I’m a little bit overdue to blog about this new wait type, but I wanted to wait until SQL Server 2016 SP2 was released for a bit and people started seeing this new wait type.
Back in September 2016 I created a Connect item (3102145) to split the CXPACKET wait into benign and actionable waits, so that when a CXPACKET wait happens, there’s really something to investigate. Unfortunately the Connect website has been shut down by Microsoft so I can’t point you to the original request I made (I also tried in the Internet Archive but couldn’t find it).
The reason I wanted this change is that CXPACKET waits have always been registered by both producer and consumer threads for query plan operators where some threads produce data (i.e. producer threads) and some threads consume the produced data (i.e. consumer threads). However, the waits for the consumer threads are not actionable, because it’s the *producer* threads that are the cause of the consumer thread waits, and so it’s the producer thread waits that are actionable. By splitting the consumer waits out, the number of CXPACKET waits should be reduced, and those that are left should be investigated.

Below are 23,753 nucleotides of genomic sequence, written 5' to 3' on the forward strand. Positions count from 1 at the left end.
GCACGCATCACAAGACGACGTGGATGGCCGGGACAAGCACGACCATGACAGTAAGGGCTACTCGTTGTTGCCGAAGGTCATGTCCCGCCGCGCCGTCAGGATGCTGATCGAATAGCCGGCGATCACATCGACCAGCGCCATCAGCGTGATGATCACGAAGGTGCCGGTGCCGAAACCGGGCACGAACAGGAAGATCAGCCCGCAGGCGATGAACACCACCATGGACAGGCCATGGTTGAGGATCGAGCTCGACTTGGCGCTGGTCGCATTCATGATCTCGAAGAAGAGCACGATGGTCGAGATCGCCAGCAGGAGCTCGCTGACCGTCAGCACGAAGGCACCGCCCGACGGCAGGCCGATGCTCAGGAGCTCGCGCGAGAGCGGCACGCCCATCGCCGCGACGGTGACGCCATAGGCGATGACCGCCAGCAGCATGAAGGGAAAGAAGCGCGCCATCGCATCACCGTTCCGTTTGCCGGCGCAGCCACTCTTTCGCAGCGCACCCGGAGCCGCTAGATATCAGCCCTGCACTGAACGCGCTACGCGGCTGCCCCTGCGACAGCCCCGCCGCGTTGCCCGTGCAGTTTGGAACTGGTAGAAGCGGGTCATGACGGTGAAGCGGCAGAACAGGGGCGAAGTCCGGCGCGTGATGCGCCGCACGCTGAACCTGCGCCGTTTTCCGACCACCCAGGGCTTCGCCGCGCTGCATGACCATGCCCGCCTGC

During the PASS Summit in 2017, my friend Pedro Lopes (b|t) on the Tiger Team announced that they’d made the change. The new wait type, CXCONSUMER, was initially added to SQL Server 2017 RTM CU3 and was added to SQL Server 2016 SP2 in April. You can read Pedro’s blog post here. Note that there was initially a bug with the implementation which was fixed in SQL Server 2017 RTM CU4.
What You Need To Know
CXCONSUMER waits can be ignored. And I’ve seen control threads (thread ID = 0) show CXPACKET or CXCONSUMER, depending on what’s happening in the query plan.
PS And if you do have CXPACKET waits, start here. Don’t just blindly follow random internet advice to set your sp_configure ‘max degree of parallelism’ or ‘cost threshold for parallelism’ options so a set value without testing how it affects your workload and whether a higher or lower number is better for your environment.
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